Home Biology Chemistry Physics Controlled Assessments Long Answer Questions 11-14 Science Big Moments in Science Link up with us

History of Periodic Table

What you need to know

Reflections and Exam tips

 

 

The quest for a systematic arrangement of the elements started with the discovery of individual elements.

The Law of Triads

German chemist Johann Dobereiner (1780-1849) grouped elements based on similarities.

Law of Triads - the middle element in the triad had atomic weight that was the average of the other two members.

For example:

Calcium (atomic weight 40), strontium (atomic weight 88), and barium (atomic weight 137) possess similar chemical prepares.  Dobereiner noticed the atomic weight of strontium fell midway between the weights of calcium and barium: Ca (40),  Sr  (88),  Ba (137) =    (40 + 137) ÷ 2 = 88.

The law of triads worked for alkali metal triad (Li/Na/K) and the halogen triad (Cl/Br/I) but couldn't be applied to all other elements.

Law of Octaves

English chemist John Newlands (1837-1898), having arranged the 62 known elements in order of increasing atomic weights, noted that after interval of eight elements similar physical/chemical properties reappeared. 

Law of Octaves - elements exhibit similar behaviour to the eighth element following it in the table.

Newlands was the first to formulate the concept of periodicity in the properties of the chemical elements.

Problem of law of octaves

  1. The positions of some pairs of elements are reversed when ordered by mass (K and Ar).
  2. Not all elements had been discovered at the time and Newlands left no spaces for undiscovered ones.
  3. Some groups contained elements with differing properties.

Mendeleev's Periodic Table

In 1869, Russian chemist Dimitri Mendeleev (1834-1907) proposed arranging elements by atomic weights and properties (Lothar Meyer independently reached similar conclusion but published results after Mendeleev). 

Mendeleev's table exhibited similarities not only in small units such as the triads, but showed similarities in an entire network of vertical, horizontal, and diagonal relationships.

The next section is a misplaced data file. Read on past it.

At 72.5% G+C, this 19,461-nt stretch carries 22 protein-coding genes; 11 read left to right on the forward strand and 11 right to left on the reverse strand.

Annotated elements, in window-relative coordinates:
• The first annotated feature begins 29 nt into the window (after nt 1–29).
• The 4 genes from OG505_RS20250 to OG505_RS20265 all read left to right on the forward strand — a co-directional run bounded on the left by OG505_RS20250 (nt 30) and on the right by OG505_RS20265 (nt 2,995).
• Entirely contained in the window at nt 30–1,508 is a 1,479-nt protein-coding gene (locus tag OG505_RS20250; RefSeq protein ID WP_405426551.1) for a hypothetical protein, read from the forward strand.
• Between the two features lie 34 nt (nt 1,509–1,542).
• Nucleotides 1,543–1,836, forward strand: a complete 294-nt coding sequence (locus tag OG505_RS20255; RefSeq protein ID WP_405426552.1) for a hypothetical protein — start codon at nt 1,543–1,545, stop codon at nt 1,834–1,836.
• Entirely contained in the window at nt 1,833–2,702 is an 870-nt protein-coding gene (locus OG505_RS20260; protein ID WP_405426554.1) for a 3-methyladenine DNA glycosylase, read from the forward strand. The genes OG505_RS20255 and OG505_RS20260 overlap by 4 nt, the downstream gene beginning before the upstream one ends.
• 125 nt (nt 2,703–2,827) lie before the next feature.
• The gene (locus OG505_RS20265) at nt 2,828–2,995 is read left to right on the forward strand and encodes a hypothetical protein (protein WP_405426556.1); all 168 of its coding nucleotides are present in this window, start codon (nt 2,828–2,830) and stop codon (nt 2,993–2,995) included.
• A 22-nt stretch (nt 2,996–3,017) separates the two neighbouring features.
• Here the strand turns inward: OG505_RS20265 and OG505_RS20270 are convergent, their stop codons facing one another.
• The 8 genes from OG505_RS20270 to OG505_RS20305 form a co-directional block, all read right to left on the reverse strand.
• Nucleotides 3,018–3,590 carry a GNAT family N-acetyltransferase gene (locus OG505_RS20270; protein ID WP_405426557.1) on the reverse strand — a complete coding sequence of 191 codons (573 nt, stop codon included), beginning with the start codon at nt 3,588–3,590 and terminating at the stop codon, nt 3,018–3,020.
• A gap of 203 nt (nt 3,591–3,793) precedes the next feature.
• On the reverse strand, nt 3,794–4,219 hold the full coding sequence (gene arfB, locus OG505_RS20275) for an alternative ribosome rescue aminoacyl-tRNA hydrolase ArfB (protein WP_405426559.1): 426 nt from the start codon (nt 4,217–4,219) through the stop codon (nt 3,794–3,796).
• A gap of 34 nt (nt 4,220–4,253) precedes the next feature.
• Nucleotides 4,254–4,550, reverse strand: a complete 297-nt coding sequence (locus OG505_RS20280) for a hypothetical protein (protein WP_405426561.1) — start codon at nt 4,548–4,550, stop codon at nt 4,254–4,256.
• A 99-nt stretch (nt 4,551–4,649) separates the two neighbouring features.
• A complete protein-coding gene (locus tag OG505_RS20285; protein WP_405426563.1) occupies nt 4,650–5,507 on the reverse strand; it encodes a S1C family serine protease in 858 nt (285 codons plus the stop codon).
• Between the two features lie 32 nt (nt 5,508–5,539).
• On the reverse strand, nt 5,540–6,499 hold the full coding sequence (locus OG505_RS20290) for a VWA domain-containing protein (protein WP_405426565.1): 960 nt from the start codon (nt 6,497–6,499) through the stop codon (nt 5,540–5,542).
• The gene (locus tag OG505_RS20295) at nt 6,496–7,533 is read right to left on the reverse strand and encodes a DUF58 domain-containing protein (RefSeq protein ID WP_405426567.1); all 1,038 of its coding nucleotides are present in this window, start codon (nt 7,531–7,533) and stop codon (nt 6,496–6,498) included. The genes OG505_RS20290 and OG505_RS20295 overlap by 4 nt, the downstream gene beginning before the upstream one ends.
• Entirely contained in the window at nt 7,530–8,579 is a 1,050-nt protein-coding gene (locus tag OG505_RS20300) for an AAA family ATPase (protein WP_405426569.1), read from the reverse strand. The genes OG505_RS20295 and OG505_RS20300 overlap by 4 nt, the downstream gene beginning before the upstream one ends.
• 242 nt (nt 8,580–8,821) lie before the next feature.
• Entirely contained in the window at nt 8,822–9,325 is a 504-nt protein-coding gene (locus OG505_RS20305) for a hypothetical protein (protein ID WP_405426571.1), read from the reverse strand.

Mendeleev’s ordered the elements by their relative atomic mass.

In order to make similar elements line up in the same group:

  1. He swapped the positions of certain pairs of elements (e.g. Ar and K, I and Te).
  2. He also had to leave gaps in certain places, e.g. between gallium and arsenic
  3. He predicted the properties of the missing elements and was proved correct in each case.

Arranging the elements according to increasing atomic numbers and not atomic masses eliminated some of the inconsistencies associated with Mendeleev's table.

Group 1 (alkali metals) elements

Properties of alkali metals

  1. Soft, reactive metals with low density which must be stored under oil
  2. Have one electron in the outer shell
  3. Exhibit metallic bonding in which the outer electron from each atom is lost into a delocalised ‘sea of electrons’ free to move between a lattice of metal ions
  4. Relatively low melting points as the solid lattice is held together by the electrostatic forces between the metal cations (1+) and a single delocalised electron (1-) per atom
  5. Good conductors of heat and electricity due to the ‘free’ electrons (lost from the outer shell) which can ‘flow’ between the metal ions in the solid lattice.

Reactions with halogens